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American Exchanges: Third Reich’s Elite Schools

In the summer of 1935, an exchange programme between leading American academies and German schools, set up by the International Schoolboy Fellowship (ISF), was hijacked by the Nazi government. The organization had been set up in 1927 by Walter Huston Lillard, the principal of Tabor Academy in Marion, Massachusetts. Its aim was to foster better relations between all nations through the medium of schoolboy exchange.

However, the authorities at the National Political Education Institutes (aka Napolas), the Third Reich’s most prominent elite schools, had other plans. Lillard and the ISF were informed on 12 February 1935 that they would be exchanging ten American boys for ten Napola pupils. However, the American organizers were wholly unaware that the German pupils and staff were charged with an explicitly propagandistic mission. Their aim: to counteract and neutralize the effect of anti-Nazi accounts in the American media; to form opinions, and influence future foreign views of the Third Reich.

To ensure the effectiveness of this pro-Nazi propaganda campaign at the highest level, one of the first German boys to be selected for the program was Reinhard Pfundtner, the son of a high-ranking civil servant in the Third Reich’s Interior Ministry. In his role as ‘state secretary,’ Hans Pfundtner was one of the key architects of the Nuremberg Laws, which demoted Jews, Sinti, and Roma to a pariah status within Nazi Germany, and which were instrumental in the genesis of the Holocaust. He was also a member of the Olympic Committee, and was keen to use the exchange as an opportunity to persuade Lillard, Reinhard’s American headmaster, to lobby in favour of U.S. participation at the upcoming 1936 Winter Olympic Games in Garmisch-Partenkirchen.

Surviving letters between Pfundtner and Lillard, now preserved in the German Federal Archives in Berlin, show that the principal of Tabor Academy was completely taken in by the Pfundtners’ pretense of friendship. In one letter from 23 November 1935, Lillard even assured Pfundtner that his ‘excellent letter replying to…questions about the Olympic Games’ had been ‘quoted by several of our good newspapers, and was included in the Associated Press service throughout the country… Undoubtedly, this message of yours will be very helpful in submerging some of the false propaganda.’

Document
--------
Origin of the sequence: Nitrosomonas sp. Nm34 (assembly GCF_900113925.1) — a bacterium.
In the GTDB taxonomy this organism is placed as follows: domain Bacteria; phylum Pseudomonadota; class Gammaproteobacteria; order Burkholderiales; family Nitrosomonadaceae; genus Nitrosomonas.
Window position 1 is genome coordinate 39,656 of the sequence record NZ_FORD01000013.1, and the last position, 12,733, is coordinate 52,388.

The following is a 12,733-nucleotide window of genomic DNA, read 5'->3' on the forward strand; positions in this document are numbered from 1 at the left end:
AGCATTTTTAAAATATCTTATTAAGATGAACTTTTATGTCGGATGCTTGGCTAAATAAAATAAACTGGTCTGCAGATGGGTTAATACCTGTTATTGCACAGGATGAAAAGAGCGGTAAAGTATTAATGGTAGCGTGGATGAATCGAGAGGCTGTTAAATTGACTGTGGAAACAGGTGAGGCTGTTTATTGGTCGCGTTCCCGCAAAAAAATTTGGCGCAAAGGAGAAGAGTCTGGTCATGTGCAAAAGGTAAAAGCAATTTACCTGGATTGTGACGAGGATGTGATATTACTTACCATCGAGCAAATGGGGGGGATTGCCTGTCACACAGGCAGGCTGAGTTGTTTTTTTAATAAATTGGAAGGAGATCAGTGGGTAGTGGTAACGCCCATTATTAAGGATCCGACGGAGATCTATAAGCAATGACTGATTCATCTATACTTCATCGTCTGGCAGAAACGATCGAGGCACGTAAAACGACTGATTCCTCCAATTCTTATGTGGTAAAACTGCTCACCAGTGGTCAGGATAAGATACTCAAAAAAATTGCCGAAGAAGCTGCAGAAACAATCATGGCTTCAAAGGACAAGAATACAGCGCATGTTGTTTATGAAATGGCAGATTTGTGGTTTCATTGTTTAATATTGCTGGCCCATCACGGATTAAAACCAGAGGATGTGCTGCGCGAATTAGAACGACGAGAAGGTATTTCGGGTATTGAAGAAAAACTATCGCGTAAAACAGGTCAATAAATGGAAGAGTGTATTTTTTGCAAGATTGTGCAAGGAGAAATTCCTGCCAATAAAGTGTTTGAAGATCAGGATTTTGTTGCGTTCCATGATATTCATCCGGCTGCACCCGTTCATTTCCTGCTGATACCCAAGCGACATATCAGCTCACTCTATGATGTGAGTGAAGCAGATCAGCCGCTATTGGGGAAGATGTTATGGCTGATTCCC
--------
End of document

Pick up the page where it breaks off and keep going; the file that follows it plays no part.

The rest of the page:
Even after the ‘Night of Broken Glass’ pogrom in November 1938, known in Germany as Kristallnacht, Lillard was still urging the principals at the eighteen American preparatory schools involved with the Napola-ISF exchange to continue the programme into the 1939-40 academic year. In one of these letters, he asserted that ‘if we continue to bring the boys together, something constructive may be accomplished; whereas, if we abandon all efforts in the direction of Germany, we are closing the opportunity for the future leaders to be enlightened, and we are retreating back toward the condition of ill-will which prevailed after the World War.’

In general, then, the Napola exchanges seem to have achieved their goal, at least in the short term. After 1935, many leading academies took part in the programme each year, including Phillips Academy Andover and Phillips Academy Exeter, St Andrew’s Delaware, Choate, the Loomis School, and Lawrenceville. Between 1936 and 1938, each year fifteen American pupils lived as pupils of the Nazi elite schools for ten months, while two groups of fifteen Napola-pupils spent five months each at the American schools.

The Napola-pupils were often able to convince their American hosts that events in Germany were not nearly as dire as press reports might lead them to believe—and were also given the opportunity to put their political point of view across. Reports in school newsletters suggest that the American pupils also enjoyed getting to know the ‘new Germany’ and could quite easily be swayed into displaying some sympathy for their hosts’ political perspective.

One American pupil who attended the Napola in Plön claimed that the year he had spent there was the ‘greatest experience of his life.’ Another was even discovered practising the Hitler salute in front of his mirror. Meanwhile, many staff and pupils at the US academies kept in touch with their German partner schools even after the outbreak of war in 1939. Walden Pell, principal of St Andrew’s School, Delaware, continued to correspond with the parents of one of his German exchange pupils for decades, assisting them in their search for their missing son, sending them food parcels and care packages, and donating a large sum of money to enable a pilgrimage to his war grave in Italy once his final whereabouts were known.

To a present-day reader, the attitudes towards Nazi Germany depicted here might seem highly naïve. At the time, however, many educated Americans shared similar sentiments—curious, trusting in German good faith, and willing to downplay or disregard prior reports of Nazi atrocities, at least until Nazi belligerence reached its fatal climax.

Feature image by Australian National Library via Unsplash.

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